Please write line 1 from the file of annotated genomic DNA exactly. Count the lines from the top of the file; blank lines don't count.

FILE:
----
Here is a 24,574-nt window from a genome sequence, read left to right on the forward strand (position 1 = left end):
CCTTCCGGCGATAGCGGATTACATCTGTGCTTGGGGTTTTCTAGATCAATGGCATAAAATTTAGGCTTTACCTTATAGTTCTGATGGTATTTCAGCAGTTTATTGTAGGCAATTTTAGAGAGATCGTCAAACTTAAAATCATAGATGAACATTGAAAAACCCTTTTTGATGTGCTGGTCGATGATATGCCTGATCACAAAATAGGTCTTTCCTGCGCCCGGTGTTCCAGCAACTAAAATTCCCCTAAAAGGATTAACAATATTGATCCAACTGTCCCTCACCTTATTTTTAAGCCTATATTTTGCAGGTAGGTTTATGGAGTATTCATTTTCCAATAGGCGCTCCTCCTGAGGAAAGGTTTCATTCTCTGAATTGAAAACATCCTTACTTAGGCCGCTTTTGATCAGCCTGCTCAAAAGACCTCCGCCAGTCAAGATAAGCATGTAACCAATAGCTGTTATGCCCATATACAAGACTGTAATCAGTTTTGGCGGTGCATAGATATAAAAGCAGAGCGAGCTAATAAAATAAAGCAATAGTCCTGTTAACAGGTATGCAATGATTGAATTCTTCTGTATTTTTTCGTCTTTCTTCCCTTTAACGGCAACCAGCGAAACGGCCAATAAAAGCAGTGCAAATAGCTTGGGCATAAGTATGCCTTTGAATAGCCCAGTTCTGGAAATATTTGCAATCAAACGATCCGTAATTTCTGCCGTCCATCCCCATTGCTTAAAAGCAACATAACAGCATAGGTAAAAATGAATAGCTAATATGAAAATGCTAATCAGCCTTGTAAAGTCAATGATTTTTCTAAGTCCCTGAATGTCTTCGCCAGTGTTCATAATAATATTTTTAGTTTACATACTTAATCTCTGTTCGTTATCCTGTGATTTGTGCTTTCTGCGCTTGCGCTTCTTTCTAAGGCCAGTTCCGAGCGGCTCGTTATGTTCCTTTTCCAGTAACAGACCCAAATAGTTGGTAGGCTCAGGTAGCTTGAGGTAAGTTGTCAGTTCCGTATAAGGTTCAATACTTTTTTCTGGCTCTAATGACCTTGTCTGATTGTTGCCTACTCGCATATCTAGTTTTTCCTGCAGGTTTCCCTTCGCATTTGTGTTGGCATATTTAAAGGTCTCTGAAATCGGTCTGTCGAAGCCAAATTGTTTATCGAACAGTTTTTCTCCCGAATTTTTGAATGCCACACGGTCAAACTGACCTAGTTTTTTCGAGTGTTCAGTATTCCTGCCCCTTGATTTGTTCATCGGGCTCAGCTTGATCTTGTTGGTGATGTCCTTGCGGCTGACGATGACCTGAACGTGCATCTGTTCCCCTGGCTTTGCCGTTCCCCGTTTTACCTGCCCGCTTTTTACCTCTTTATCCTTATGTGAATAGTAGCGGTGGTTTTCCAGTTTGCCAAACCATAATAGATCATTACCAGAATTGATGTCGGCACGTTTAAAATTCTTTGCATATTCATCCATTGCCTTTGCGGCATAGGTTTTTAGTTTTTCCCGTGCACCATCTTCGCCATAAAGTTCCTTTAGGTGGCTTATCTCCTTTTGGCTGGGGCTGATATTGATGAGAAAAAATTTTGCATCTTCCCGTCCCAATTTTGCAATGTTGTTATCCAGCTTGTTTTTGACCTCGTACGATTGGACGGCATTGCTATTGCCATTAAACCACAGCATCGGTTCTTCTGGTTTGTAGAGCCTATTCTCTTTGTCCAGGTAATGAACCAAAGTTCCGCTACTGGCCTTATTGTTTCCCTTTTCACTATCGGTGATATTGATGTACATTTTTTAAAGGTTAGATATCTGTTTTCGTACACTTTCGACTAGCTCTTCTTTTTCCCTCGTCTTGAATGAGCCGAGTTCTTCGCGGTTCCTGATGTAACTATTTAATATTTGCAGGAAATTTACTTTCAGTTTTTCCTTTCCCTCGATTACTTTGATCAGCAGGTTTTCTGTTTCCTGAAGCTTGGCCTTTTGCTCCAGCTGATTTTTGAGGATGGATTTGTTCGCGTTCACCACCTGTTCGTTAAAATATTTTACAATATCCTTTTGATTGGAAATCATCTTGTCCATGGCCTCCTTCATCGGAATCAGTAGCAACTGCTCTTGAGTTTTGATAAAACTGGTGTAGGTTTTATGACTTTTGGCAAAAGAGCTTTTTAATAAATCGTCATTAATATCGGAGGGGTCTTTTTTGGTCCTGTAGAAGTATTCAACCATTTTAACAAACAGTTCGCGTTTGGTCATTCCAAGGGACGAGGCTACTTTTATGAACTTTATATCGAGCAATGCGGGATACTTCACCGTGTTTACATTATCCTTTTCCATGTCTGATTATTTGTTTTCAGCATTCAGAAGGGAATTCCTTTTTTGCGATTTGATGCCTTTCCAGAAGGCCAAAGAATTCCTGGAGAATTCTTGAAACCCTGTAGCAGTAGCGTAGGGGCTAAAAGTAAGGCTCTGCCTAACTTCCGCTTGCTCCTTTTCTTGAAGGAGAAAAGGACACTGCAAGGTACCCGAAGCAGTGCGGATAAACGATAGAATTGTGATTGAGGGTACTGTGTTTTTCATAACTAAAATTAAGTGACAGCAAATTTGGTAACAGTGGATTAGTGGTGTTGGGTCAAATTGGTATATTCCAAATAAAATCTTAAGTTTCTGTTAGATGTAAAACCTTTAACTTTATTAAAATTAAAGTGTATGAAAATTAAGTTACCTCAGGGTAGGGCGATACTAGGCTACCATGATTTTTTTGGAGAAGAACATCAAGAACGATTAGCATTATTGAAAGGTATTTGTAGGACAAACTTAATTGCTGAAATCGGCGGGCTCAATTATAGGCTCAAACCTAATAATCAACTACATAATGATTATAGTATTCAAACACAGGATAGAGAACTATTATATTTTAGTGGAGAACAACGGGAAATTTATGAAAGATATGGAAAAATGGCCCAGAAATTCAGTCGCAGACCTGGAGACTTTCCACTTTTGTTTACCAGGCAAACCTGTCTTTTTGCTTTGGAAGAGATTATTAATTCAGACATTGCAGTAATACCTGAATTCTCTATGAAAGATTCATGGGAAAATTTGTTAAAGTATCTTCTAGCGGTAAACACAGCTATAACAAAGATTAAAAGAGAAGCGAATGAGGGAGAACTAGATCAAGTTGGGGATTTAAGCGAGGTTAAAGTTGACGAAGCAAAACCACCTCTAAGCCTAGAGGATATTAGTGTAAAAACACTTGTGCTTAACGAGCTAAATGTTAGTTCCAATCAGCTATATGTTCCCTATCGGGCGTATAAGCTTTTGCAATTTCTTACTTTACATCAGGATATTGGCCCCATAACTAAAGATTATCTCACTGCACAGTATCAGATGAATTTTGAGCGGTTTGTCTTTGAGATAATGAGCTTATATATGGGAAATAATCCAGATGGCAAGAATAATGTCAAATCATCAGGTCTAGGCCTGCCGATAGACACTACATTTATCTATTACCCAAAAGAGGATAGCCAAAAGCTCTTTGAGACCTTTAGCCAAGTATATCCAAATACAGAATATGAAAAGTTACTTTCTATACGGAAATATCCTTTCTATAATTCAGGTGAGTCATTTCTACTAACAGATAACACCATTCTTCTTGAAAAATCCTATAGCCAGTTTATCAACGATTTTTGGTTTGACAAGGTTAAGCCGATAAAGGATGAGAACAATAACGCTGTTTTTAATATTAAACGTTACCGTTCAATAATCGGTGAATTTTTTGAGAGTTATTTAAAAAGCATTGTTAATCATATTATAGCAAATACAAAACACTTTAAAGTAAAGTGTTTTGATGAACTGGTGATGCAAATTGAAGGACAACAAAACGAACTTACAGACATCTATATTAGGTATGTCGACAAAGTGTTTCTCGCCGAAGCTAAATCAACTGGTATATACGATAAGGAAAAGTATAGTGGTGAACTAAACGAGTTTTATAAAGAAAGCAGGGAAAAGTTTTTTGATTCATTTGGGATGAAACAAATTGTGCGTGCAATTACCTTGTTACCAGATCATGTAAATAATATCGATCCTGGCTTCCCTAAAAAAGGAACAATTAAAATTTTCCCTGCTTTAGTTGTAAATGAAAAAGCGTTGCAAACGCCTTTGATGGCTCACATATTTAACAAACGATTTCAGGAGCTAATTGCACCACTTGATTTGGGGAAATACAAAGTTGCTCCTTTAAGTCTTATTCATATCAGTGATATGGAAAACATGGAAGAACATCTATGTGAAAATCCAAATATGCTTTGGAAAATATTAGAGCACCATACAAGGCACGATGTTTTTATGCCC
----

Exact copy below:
Here is a 24,574-nt window from a genome sequence, read left to right on the forward strand (position 1 = left end):